Week in Review – 20 Nov 2015

City Developments urges government to review cooling measures
In light of home prices in Singapore dropping for the eighth-consecutive quarter, property developer City Developments (CDL) has called on the government to review cooling measures as soon as possible. In a CDL earnings statement in mid-November, the developer said that demand for residential units, in particular high-end residential units, stayed tepid, with sales hit by government cooling measures, rising interest rates as well as local and global economic uncertainty.
Private home sales picked up in October, but still lower than last year 
With cooling measures in place, coupled with increasing rate hike jitters, locally-listed property developers continue suffering from poor domestic residential sales in Q3 2015. 
While data by the Urban Redevelopment Authority (URA) show a 60.1 per cent leap in private property sales – from 341 units sold in September to 546 units in October – October’s figure is a 30.4 per cent dip compared to October 2014. URA data also show that 434 units were released into the market by developers in October, an eleven per cent rise from September’s figure of 391 units. Year-on-year, units launched dropped 35.8 per cent. 
Despite the poor property market performance, cooling measures are not expected to be relaxed soon.
Condo and HDB rental volumes and rents fall
Condo rentals registered a 0.4 per cent dip in October, with residential rents in the Core Central Region (CCR) and Outside Central Region (OCR) dropping 0.8 per cent. The only rise in condo rentals was seen in the rest of Central region (0.4 per cent). 
Data from SRX Property shows that year-on-year condo rentals are now 5.7 per cent lower than in 2014, and when compared to the peak in January 2013, is down by 13.7 per cent. Rental volume in October 2015 was 3,448 units, a 2.7 decrease compared to 3,542 units in September. Compared to October 2014, rental volume in October 2015 increased by 9.4 per cent from 3,153 units.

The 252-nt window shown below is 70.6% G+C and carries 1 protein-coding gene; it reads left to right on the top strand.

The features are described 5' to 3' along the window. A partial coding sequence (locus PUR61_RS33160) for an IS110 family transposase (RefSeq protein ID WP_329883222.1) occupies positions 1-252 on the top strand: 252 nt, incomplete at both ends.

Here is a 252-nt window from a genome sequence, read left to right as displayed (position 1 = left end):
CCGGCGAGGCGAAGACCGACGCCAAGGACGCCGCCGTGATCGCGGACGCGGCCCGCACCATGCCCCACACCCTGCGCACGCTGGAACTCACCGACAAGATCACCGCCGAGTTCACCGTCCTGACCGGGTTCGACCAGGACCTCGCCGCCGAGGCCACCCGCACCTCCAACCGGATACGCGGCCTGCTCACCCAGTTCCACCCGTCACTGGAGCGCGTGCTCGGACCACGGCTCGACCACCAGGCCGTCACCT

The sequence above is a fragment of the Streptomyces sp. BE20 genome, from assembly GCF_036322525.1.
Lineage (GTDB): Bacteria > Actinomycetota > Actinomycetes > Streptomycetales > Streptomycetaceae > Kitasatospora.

HDB rents also dipped compared to September, with three- and four-room flats seeing rents decrease by 0.5 per cent and 1.2 per cent respectively; five-room and executive room flats saw 0.1 per cent and 1.1 per cent rise in rentals. HDB rental rates have dipped 3.3 per cent year-on-year, with rental volumes decreasing three per cent to 1,602 units in October. Year-on-year, October 2015’s rental volume dropped 7.8 per cent compared to October 2014.
High interest in Bidadari Estate BTO flats 
On Tuesday 17th November, the Housing Development Board (HDB) launched 12,411 flats for sale, the biggest sales exercise in Singapore’s history. Through the launch of these build-to-order and balance flats (units unsold in previous exercises), HDB will meet its target of introducing 15,000 units for 2015.  
Three projects in the new Bidadari estate of approximately 2,140 flats, will be launched for sale in this Build-To-Order (BTO) exercise. Flats range from two-room flats under the Flexi scheme, to five-room flats. HDB announced these flats will be completed from 3Q 2019 onwards. Bidadari is located in Singapore’s central region, and will be developed as part of Toa Payoh town, spanning 93 hectares of land.
Just a day after the BTO launch (18th November), five-room units at Bidadari are already oversubscribed by more than six times, with 948 applications for 151 five-room flats available. 1,229 four-room flats are available for sale, and 2,766 applications have been submitted. Demand for three-room flats is comparatively weaker, with 183 applications for 567 units for sale. Generally, demand for Bidadari flats is strong despite being pricier than BTO units in non-mature estates.
Apart from its prime central region location, features making this new housing estate attractive to buyers include being situated near to two MRT stations (Potong Pasir and Woodleigh), a ten-hectare Bidadari Park with a greenbelt passing through the estate from Bartley Road to Upper Serangoon Road, as well as social and commercial facilities together with pedestrian and cycling networks.
High-priced ECs seeing lackluster demand, but luxury home market seeing a rise in sales